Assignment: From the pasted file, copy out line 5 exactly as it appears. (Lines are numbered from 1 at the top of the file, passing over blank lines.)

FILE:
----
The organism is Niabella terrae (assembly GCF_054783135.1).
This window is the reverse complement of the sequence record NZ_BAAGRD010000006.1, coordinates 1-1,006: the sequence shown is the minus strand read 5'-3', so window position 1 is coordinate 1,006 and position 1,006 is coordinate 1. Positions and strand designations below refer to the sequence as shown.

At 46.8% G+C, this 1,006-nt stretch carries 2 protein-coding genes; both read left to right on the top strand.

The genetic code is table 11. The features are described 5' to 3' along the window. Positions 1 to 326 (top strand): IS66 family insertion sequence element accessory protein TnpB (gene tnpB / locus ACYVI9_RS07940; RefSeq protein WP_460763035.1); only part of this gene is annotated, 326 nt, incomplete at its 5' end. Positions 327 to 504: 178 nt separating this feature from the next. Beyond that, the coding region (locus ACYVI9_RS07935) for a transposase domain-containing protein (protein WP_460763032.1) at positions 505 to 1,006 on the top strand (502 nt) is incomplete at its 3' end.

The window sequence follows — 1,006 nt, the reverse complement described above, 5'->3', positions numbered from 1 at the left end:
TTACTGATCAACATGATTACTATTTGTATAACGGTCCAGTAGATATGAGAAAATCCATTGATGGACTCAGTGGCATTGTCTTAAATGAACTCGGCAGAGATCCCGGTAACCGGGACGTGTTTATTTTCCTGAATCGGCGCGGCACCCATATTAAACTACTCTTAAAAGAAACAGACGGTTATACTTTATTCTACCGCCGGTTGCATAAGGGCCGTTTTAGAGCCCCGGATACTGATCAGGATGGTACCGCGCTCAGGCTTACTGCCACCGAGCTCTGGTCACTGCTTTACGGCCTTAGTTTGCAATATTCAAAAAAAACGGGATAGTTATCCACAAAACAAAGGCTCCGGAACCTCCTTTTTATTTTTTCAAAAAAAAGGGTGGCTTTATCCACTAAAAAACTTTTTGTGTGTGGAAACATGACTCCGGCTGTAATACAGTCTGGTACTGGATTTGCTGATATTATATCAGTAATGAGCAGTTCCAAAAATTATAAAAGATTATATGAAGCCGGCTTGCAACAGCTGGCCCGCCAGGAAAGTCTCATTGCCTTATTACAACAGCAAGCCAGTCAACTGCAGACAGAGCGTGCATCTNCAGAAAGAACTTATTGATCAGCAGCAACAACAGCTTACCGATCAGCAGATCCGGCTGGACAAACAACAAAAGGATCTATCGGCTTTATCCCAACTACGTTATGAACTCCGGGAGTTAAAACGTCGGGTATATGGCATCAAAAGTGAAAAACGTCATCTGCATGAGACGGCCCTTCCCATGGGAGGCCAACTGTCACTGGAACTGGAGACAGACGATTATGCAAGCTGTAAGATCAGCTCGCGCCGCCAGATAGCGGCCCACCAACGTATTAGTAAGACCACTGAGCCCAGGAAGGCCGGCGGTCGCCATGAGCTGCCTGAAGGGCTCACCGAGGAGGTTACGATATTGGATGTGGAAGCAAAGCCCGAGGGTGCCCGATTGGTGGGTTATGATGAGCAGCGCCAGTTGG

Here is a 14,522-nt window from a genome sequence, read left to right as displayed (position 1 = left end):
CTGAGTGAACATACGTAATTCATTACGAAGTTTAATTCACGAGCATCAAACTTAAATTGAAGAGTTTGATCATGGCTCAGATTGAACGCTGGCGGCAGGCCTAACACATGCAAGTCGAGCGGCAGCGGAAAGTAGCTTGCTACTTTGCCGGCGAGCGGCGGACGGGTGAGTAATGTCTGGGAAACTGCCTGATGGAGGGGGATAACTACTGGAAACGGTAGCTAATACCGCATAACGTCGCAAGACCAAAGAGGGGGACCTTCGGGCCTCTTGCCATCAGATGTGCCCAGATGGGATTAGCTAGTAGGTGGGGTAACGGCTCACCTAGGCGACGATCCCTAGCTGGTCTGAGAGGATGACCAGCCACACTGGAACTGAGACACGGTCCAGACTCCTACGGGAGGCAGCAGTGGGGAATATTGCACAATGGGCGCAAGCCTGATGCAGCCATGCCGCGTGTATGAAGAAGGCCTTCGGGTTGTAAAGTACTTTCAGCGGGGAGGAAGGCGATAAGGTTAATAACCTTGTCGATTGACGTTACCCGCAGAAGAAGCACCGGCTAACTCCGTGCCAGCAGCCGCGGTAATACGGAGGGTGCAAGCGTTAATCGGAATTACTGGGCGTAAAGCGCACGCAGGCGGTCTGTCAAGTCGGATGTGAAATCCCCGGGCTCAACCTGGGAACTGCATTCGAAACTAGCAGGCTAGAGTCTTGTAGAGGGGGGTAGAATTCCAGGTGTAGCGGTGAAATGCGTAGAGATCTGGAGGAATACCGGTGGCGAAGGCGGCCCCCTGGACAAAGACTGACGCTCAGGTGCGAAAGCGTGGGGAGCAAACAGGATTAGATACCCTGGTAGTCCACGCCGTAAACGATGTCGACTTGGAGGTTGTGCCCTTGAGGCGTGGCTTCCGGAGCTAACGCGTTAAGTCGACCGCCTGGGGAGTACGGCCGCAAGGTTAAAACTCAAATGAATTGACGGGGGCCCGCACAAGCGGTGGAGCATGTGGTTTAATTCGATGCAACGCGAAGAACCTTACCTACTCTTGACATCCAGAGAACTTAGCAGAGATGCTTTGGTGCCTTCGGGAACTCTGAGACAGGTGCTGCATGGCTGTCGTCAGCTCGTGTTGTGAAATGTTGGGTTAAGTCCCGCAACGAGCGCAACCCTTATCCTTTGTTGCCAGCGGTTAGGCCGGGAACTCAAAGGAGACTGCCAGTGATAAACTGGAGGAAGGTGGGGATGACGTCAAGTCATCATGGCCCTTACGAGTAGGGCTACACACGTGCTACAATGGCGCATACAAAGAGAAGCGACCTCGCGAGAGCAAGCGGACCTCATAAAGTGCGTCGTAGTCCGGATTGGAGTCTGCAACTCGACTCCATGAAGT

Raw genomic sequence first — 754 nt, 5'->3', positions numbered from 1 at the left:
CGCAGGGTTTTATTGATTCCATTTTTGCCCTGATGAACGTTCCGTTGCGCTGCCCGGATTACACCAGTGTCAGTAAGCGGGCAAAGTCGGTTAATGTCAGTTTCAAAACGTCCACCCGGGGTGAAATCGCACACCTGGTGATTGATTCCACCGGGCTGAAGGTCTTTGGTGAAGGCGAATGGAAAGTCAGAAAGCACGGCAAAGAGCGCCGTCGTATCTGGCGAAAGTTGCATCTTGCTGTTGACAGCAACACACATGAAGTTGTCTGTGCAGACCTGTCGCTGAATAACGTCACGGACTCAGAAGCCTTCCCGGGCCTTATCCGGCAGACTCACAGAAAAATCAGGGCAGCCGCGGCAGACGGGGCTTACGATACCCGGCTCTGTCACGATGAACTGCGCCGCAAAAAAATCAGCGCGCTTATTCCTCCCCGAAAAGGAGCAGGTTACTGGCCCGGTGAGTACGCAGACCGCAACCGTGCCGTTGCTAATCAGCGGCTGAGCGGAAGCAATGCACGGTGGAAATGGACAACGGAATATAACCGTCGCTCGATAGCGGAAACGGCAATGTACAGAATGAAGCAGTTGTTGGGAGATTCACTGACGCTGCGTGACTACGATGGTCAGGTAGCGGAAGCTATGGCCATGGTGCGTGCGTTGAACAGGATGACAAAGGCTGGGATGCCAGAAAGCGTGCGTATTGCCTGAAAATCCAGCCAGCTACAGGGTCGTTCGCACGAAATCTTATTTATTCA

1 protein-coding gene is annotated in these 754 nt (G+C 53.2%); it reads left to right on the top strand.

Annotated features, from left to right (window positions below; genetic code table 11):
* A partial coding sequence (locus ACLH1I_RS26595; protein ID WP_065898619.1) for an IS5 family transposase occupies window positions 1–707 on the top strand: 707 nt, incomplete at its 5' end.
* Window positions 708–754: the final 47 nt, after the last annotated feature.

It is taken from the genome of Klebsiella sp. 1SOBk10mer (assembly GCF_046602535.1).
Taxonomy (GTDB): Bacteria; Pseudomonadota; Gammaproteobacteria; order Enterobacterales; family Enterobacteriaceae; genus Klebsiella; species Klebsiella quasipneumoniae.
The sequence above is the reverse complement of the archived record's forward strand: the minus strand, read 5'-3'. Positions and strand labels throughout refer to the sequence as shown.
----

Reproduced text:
The window sequence follows — 1,006 nt, the reverse complement described above, 5'->3', positions numbered from 1 at the left end: